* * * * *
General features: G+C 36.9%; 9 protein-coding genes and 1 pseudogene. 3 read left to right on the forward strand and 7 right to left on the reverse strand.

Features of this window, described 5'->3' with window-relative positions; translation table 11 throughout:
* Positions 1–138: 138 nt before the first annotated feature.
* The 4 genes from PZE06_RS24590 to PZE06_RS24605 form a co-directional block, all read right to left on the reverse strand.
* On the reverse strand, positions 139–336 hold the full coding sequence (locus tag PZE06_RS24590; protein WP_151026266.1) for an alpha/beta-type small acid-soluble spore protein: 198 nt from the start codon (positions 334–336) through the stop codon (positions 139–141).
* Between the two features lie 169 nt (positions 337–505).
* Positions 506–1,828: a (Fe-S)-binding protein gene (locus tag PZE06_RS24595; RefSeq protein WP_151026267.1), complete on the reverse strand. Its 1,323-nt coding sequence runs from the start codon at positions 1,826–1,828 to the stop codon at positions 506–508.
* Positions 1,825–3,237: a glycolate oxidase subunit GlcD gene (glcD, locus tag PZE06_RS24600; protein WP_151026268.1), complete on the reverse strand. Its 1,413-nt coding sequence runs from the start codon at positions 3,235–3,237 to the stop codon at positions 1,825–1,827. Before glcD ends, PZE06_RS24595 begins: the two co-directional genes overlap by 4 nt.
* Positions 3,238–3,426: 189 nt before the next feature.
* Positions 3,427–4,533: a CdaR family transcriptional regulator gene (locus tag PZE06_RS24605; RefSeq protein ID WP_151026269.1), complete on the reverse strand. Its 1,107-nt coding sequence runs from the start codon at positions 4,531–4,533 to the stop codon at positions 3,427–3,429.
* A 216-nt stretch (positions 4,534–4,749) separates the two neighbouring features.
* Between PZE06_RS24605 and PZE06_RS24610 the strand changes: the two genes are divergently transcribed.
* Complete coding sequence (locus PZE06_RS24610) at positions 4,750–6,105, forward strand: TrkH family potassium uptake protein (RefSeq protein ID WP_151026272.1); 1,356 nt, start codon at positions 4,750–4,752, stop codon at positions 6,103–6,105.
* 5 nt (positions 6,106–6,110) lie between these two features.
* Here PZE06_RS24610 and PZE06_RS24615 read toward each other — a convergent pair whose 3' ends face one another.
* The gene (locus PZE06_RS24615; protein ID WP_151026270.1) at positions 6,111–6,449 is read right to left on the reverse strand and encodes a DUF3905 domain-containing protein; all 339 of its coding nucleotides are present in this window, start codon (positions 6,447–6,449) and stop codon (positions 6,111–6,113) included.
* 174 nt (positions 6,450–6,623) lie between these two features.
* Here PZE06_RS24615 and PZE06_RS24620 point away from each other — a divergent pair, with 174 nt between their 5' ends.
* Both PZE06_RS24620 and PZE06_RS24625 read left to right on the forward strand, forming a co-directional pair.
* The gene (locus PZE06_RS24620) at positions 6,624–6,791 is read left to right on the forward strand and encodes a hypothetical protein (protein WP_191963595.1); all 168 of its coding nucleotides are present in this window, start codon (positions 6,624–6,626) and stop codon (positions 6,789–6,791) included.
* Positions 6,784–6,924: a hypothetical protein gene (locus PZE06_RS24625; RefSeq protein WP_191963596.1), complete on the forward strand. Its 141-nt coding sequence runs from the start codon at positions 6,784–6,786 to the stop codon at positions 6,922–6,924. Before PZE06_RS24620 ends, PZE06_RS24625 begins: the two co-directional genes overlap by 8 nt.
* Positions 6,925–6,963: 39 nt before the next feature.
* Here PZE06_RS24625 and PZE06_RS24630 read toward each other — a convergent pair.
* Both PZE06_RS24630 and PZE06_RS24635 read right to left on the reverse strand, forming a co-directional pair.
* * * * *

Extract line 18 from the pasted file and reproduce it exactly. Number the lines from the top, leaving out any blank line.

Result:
* Here PZE06_RS24615 and PZE06_RS24620 point away from each other — a divergent pair, with 174 nt between their 5' ends.